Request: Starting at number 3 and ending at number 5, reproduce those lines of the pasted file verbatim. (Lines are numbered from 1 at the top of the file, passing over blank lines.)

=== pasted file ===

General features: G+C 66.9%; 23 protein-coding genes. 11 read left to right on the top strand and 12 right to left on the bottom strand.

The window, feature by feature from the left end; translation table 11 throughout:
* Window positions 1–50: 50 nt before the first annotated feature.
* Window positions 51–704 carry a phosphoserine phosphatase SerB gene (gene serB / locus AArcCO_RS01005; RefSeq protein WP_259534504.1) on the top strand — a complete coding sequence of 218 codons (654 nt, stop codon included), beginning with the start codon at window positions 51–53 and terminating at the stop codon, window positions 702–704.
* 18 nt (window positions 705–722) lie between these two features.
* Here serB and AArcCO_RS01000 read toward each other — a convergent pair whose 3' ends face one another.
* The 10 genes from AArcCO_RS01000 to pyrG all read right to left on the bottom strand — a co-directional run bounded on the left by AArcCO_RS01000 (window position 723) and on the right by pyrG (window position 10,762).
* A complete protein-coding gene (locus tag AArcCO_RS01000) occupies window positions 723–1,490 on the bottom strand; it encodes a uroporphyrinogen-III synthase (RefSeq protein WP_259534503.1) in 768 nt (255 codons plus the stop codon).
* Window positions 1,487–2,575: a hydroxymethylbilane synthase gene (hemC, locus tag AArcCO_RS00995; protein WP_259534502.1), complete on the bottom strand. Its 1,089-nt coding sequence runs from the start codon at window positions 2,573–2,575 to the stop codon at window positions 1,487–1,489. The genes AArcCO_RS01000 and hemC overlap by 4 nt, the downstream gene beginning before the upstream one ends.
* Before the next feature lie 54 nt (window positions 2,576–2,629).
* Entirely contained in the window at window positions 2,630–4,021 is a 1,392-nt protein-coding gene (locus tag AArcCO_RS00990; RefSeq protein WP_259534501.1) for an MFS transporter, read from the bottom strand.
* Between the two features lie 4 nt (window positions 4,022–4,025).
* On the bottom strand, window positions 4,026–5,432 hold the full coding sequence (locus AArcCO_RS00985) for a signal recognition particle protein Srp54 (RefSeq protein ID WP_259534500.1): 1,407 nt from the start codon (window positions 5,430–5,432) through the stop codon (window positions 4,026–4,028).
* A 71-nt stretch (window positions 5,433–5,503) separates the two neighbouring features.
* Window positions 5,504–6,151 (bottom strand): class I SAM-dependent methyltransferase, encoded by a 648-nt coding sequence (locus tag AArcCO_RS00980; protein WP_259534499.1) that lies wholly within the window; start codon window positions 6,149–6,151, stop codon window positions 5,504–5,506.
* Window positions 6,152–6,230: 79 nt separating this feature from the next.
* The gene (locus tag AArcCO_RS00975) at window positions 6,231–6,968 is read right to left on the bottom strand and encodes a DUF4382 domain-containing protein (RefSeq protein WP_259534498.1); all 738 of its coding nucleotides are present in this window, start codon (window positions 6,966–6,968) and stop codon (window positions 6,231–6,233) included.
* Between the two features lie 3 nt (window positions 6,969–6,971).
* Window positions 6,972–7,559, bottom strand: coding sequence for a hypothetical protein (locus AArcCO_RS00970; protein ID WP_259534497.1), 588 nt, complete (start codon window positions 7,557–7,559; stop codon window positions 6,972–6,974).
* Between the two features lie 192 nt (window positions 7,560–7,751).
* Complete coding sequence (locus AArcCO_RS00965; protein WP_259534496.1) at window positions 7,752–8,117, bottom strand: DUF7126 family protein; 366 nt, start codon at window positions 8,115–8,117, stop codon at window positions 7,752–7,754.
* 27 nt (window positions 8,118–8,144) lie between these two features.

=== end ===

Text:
* Window positions 1–50: 50 nt before the first annotated feature.
* Window positions 51–704 carry a phosphoserine phosphatase SerB gene (gene serB / locus AArcCO_RS01005; RefSeq protein WP_259534504.1) on the top strand — a complete coding sequence of 218 codons (654 nt, stop codon included), beginning with the start codon at window positions 51–53 and terminating at the stop codon, window positions 702–704.
* 18 nt (window positions 705–722) lie between these two features.